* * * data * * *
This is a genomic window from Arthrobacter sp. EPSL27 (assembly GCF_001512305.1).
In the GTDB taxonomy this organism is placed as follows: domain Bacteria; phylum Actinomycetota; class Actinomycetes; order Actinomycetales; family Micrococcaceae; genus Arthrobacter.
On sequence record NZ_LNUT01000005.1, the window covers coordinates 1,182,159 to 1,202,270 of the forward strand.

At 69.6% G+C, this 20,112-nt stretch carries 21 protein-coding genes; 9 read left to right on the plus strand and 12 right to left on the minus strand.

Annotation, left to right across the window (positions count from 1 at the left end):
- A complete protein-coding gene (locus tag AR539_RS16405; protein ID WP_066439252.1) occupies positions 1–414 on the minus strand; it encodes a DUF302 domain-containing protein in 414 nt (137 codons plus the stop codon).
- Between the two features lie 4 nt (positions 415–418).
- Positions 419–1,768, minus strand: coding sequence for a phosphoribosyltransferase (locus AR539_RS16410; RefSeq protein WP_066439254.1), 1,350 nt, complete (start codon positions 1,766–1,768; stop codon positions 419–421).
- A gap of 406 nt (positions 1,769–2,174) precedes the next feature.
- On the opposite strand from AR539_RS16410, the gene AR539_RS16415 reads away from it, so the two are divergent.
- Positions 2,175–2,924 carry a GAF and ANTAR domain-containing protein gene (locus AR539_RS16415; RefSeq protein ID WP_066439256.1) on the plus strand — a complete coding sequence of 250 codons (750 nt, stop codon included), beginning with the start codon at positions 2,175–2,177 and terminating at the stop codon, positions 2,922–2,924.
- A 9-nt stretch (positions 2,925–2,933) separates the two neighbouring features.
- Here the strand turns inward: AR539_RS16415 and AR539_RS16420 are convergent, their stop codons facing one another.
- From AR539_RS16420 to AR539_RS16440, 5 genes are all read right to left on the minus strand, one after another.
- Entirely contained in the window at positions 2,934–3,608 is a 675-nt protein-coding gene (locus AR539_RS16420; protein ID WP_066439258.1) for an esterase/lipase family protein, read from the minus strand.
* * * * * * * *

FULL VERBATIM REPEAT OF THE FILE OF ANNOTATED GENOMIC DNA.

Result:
This is a genomic window from Arthrobacter sp. EPSL27 (assembly GCF_001512305.1).
In the GTDB taxonomy this organism is placed as follows: domain Bacteria; phylum Actinomycetota; class Actinomycetes; order Actinomycetales; family Micrococcaceae; genus Arthrobacter.
On sequence record NZ_LNUT01000005.1, the window covers coordinates 1,182,159 to 1,202,270 of the forward strand.

At 69.6% G+C, this 20,112-nt stretch carries 21 protein-coding genes; 9 read left to right on the plus strand and 12 right to left on the minus strand.

Annotation, left to right across the window (positions count from 1 at the left end):
- A complete protein-coding gene (locus tag AR539_RS16405; protein ID WP_066439252.1) occupies positions 1–414 on the minus strand; it encodes a DUF302 domain-containing protein in 414 nt (137 codons plus the stop codon).
- Between the two features lie 4 nt (positions 415–418).
- Positions 419–1,768, minus strand: coding sequence for a phosphoribosyltransferase (locus AR539_RS16410; RefSeq protein WP_066439254.1), 1,350 nt, complete (start codon positions 1,766–1,768; stop codon positions 419–421).
- A gap of 406 nt (positions 1,769–2,174) precedes the next feature.
- On the opposite strand from AR539_RS16410, the gene AR539_RS16415 reads away from it, so the two are divergent.
- Positions 2,175–2,924 carry a GAF and ANTAR domain-containing protein gene (locus AR539_RS16415; RefSeq protein ID WP_066439256.1) on the plus strand — a complete coding sequence of 250 codons (750 nt, stop codon included), beginning with the start codon at positions 2,175–2,177 and terminating at the stop codon, positions 2,922–2,924.
- A 9-nt stretch (positions 2,925–2,933) separates the two neighbouring features.
- Here the strand turns inward: AR539_RS16415 and AR539_RS16420 are convergent, their stop codons facing one another.
- From AR539_RS16420 to AR539_RS16440, 5 genes are all read right to left on the minus strand, one after another.
- Entirely contained in the window at positions 2,934–3,608 is a 675-nt protein-coding gene (locus AR539_RS16420; protein ID WP_066439258.1) for an esterase/lipase family protein, read from the minus strand.